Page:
No One Can Label You But You

We can easily spend our days living in labels. There are the labels others give us.

Overweight. Social Butterfly. Photogenic. 

Labels we place on ourselves.

Determined. Hard working. A Failure. 

Labels that have everything to do with what we believe about our worthlessness.

C student. Second string. Not partner material. 

Meet someone new at a party and you'll be asked (especially if you live in my area) is "What do you do?" And what follows is an exchange of labels.

I'm a doctor. . .

I'm a runner . . .

I'm a stay at home dad . ..

Or whatever the case may be.

I've often walked away from conversations like this either feeling very accomplished or defeated depending on who is standing on the other side. I realize such emotions have everything to do with my love of labels. Being known as a particular kind of person who does particular kind of things-- it all goes back to labels.

In my book Birthed, I write about my struggle with the label mother. After years and years of open-minded efforts, I could not get what I wanted. It tortured me EVERY DAY. In the grocery store line, the dry cleaners, or a small group meeting when asked about my children I'd always say:

"No, I'm not a mother."

It felt so unfair after all that I was putting my body through to reach my goal. . . . What did I do to make God so mad at me?

But as I dealt with the pain and wise teachers showed up to lead me to greener pastures, I began taking on this loaded label. I was a mother. I was not excluded. God did not hate me. The only difference between me and the moms clubs: I was not on a non-traditional path.

For, who says that motherhood has to look a certain way?

Who says that the "real" mothers are only those who regularly change diapers or pack school lunches or sign school permission slips?

Who says that you can't nurture hearts and have a full home of family without birth certificates to go along with it?

Motherhood, in my case, just had to be re-packaged.

Now, when people hear that we have a child with our legal last name, most say: “You must be so happy! You’re finally a parent.” But I cringe. For this not how I feel about my journey of parenthood at all.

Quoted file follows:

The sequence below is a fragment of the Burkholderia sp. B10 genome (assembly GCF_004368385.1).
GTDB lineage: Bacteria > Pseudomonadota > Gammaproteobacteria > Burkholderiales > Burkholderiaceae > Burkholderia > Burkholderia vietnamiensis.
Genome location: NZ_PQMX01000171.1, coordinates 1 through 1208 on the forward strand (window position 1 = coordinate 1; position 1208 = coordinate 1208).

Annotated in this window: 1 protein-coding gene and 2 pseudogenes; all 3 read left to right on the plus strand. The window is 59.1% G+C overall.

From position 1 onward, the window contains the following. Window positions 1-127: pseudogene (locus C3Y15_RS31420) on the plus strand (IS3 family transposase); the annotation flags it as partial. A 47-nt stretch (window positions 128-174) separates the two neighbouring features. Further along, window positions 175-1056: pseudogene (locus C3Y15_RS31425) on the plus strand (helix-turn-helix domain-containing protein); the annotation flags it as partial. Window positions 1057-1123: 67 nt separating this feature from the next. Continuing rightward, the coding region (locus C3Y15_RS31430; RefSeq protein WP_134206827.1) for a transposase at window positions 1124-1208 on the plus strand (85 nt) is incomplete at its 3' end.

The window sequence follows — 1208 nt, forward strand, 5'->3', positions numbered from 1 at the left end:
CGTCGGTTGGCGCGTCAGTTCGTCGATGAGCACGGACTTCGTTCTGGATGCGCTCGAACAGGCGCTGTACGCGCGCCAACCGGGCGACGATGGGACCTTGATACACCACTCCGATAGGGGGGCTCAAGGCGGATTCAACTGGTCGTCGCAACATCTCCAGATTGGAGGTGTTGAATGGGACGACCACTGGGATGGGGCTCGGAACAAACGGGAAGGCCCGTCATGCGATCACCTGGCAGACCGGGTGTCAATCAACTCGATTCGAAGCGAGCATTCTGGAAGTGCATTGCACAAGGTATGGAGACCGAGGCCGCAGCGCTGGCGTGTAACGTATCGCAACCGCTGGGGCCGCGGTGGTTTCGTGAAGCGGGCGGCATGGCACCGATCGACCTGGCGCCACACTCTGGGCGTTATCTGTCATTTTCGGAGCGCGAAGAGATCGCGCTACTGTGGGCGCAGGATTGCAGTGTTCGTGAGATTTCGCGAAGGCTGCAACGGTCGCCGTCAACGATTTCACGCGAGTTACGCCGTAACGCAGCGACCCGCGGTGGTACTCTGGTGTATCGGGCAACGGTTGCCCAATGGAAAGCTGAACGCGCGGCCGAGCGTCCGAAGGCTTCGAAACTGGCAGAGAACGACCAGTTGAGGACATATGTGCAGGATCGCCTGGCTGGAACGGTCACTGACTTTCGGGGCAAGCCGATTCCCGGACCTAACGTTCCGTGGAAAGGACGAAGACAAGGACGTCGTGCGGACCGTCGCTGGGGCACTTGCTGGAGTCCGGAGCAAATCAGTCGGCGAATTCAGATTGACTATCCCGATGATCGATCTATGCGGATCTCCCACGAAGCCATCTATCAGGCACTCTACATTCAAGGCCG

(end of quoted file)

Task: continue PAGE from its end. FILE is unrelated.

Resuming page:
While I love our daughter and am so glad she's a part of our home, I became a mother long before her birth.

I was a mother to those who embryos that lived in me but did not make it to full-term.

I am a mother to those who find themselves in my congregations or friendship circles— adults and children a like.

And I mother those who I've met in orphanages around the world especially as our family journey intersected with the organization Feed the Children (while my husband was the CEO). Now, it’s a work I continue through the foundation, Our Courageous Kids and the unofficially adopted children that are a part of our lives.  (And I hope more to come!). 

So when my daughter came I knew she was not "an answer" but the addition to a full life. It's how we parent her now, looking forward to introducing her to many siblings from all over the world.

My soul care word of the day is this: if there's a label you're longing to be used about you, take it on. 

Who says you have to be a size 2 to be beautiful? Or a pro-golfer to be a champion? Or an a published author, songwriter or playwright to be creative?

Re-define your longings. Live them out. Be willing for them to take a path you might not have expected.

Who really needs to be normal after all? It's so boring.